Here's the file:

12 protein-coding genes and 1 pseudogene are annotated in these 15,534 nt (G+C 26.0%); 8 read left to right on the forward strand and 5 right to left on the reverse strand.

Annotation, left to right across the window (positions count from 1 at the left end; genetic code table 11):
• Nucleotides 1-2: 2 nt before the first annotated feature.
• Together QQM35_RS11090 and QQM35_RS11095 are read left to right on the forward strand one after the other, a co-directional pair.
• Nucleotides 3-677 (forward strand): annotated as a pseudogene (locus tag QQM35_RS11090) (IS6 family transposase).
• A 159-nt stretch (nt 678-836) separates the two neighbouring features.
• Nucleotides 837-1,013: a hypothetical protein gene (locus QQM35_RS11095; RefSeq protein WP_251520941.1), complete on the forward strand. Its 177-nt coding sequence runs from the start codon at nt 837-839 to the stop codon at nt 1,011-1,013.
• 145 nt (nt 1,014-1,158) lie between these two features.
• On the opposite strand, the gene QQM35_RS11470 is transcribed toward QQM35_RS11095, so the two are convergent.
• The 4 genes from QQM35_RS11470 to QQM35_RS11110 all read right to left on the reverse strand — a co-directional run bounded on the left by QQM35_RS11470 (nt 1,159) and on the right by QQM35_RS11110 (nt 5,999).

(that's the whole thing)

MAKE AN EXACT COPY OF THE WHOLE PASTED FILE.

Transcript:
12 protein-coding genes and 1 pseudogene are annotated in these 15,534 nt (G+C 26.0%); 8 read left to right on the forward strand and 5 right to left on the reverse strand.

Annotation, left to right across the window (positions count from 1 at the left end; genetic code table 11):
• Nucleotides 1-2: 2 nt before the first annotated feature.
• Together QQM35_RS11090 and QQM35_RS11095 are read left to right on the forward strand one after the other, a co-directional pair.
• Nucleotides 3-677 (forward strand): annotated as a pseudogene (locus tag QQM35_RS11090) (IS6 family transposase).
• A 159-nt stretch (nt 678-836) separates the two neighbouring features.
• Nucleotides 837-1,013: a hypothetical protein gene (locus QQM35_RS11095; RefSeq protein WP_251520941.1), complete on the forward strand. Its 177-nt coding sequence runs from the start codon at nt 837-839 to the stop codon at nt 1,011-1,013.
• 145 nt (nt 1,014-1,158) lie between these two features.
• On the opposite strand, the gene QQM35_RS11470 is transcribed toward QQM35_RS11095, so the two are convergent.
• The 4 genes from QQM35_RS11470 to QQM35_RS11110 all read right to left on the reverse strand — a co-directional run bounded on the left by QQM35_RS11470 (nt 1,159) and on the right by QQM35_RS11110 (nt 5,999).